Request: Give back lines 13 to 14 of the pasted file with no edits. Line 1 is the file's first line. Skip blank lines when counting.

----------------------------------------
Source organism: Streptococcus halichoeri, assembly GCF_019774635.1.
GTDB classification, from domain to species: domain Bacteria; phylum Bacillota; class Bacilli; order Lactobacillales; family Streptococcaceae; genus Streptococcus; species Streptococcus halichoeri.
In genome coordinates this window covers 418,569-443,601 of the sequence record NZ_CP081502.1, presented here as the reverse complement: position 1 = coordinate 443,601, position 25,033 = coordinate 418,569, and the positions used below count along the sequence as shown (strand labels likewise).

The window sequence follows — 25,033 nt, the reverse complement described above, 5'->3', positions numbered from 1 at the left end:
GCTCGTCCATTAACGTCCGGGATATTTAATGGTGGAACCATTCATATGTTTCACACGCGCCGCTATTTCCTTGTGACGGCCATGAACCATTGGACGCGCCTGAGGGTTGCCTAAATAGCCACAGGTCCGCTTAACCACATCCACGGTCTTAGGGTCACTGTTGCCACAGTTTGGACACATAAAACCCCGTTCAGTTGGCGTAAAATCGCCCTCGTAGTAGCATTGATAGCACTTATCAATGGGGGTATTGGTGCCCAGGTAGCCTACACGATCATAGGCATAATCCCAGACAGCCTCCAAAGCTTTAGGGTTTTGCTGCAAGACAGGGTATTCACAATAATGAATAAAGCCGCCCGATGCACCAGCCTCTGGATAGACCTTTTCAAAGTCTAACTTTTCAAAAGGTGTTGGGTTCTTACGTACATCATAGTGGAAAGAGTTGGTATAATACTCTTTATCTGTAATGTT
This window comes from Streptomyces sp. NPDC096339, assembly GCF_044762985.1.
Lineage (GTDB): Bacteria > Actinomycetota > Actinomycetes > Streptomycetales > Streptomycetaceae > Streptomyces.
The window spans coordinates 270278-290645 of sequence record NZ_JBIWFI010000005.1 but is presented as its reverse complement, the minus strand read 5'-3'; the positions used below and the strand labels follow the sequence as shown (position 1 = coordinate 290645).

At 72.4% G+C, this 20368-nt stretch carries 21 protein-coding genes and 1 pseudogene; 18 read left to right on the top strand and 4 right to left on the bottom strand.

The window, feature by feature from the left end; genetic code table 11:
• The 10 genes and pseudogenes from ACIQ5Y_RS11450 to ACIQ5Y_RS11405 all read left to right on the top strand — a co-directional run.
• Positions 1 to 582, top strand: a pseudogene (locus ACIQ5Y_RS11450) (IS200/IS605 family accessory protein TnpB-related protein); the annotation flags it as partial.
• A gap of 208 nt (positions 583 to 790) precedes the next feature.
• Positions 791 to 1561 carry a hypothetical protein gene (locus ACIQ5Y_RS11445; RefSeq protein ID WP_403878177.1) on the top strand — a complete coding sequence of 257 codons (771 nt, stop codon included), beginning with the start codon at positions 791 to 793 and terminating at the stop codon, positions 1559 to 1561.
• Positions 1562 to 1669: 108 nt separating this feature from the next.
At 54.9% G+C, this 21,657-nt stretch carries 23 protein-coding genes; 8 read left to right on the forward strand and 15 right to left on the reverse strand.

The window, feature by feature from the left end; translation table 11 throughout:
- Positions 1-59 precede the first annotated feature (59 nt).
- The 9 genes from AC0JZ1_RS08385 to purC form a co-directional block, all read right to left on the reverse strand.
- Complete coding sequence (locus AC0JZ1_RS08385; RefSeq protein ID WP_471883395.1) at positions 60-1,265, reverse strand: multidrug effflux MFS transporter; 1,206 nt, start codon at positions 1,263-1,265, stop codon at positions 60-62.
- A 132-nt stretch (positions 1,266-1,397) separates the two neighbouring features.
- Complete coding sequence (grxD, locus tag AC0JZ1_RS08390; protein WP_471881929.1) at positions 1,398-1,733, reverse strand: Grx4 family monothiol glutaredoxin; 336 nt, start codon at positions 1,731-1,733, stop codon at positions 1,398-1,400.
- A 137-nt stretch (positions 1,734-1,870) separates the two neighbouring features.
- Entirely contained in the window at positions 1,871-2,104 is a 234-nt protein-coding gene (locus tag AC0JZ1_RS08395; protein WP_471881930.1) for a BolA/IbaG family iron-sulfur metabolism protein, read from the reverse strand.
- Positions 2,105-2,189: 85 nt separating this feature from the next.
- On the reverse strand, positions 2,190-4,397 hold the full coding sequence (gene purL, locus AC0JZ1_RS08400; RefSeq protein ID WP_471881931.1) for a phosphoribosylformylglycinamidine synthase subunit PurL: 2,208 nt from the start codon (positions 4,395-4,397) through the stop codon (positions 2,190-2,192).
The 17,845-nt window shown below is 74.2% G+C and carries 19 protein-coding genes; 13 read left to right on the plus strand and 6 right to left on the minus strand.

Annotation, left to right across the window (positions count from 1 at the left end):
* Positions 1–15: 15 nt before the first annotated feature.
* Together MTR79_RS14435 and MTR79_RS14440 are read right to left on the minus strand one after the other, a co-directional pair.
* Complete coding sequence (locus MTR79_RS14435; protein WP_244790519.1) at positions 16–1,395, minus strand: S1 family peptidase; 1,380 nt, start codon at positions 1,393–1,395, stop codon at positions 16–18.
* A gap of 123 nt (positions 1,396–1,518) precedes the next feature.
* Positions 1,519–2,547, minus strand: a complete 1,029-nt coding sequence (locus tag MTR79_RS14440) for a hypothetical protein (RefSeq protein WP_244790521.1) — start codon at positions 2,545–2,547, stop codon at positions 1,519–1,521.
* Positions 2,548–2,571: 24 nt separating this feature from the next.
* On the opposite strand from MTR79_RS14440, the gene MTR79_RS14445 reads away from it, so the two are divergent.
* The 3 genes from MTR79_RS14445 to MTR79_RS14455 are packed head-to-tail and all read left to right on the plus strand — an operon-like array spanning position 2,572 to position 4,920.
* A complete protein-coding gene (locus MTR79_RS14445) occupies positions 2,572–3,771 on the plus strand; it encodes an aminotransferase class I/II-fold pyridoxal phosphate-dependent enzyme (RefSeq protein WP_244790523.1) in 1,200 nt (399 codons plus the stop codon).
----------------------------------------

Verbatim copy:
• A gap of 208 nt (positions 583 to 790) precedes the next feature.
• Positions 791 to 1561 carry a hypothetical protein gene (locus ACIQ5Y_RS11445; RefSeq protein ID WP_403878177.1) on the top strand — a complete coding sequence of 257 codons (771 nt, stop codon included), beginning with the start codon at positions 791 to 793 and terminating at the stop codon, positions 1559 to 1561.